How does a community garden work?
Most DUG community gardens are comprised of many separate garden plots that are cared for by individuals or families. Community gardeners care for and harvest from their own plot. Shared spaces like pathways, perennial herb and flower beds, sheds, and gathering spaces are cared for by all members of a community garden. The day to day operations of the garden, including new gardener sign-ups and organization of community work days and potlucks, are handled by volunteer garden leaders or steering committees. For additional information about Denver Urban Gardens’ community gardens, visit their website at www.dug.org.
I have not gardened before, can I participate? How will I learn to garden?
New to gardening? Those with little or no experience gardening are a great fit for our study. Once you receive a garden, you will be offered a free gardening class, and an opportunity to meet with a master community gardener to answer any questions. The CAPS team is also available to support gardeners with questions they may have.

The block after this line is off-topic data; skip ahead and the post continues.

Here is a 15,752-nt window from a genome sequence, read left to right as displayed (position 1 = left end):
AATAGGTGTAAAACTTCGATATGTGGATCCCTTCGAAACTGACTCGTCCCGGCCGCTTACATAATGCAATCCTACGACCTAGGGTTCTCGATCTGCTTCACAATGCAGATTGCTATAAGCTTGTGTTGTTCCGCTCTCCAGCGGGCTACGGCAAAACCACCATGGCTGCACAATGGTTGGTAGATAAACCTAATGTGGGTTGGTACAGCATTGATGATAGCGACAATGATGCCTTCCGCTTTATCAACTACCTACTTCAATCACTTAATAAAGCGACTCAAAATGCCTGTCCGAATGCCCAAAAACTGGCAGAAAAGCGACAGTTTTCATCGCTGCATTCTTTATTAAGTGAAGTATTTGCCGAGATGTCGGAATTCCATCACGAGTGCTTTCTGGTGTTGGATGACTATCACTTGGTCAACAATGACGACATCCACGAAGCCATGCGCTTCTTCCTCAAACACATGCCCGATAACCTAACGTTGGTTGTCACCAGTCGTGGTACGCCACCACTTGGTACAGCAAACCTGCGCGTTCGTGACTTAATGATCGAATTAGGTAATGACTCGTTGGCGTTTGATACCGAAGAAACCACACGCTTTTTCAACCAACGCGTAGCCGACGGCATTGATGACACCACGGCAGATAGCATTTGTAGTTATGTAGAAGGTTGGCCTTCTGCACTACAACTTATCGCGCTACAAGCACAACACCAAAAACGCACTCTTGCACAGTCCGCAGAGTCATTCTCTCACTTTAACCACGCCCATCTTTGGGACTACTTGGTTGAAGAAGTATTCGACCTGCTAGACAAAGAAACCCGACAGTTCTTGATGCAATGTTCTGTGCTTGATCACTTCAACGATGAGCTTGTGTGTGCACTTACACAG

How much am I expected to garden every week?
There is no minimum or maximum amount of gardening time required, and the garden is accessible every day of the week at your convenience.
How long are health visits and where do they take place?
The health visits take 1-1.5 hours and primarily take place at the Posner Center for International Development, in the DUG office, in RINO. The address is 1031 33rd St Denver, CO 80205 .
Can I schedule a health visit for an evening or weekend?
Yes! Our team makes every effort to schedule health visits around your life’s schedule. We are available to do health visits most days, starting as early as 8 a.m., and as late as 7 p.m.
How does the activity monitor work?
The ActivPal activity monitor is worn for one week after each health visit. It is attached to the thigh with Tegaderm, a transparent medical dressing, and can be worn during nearly all activities, including showering. Please see our ActivPal page for more information.
Who am I growing the food for?
All the food that you grow is for you to keep! Many gardens do donate extra produce to food banks, shelters, and their neighbors, but it is up to you to decide what you would like to do with anything you plant and grow.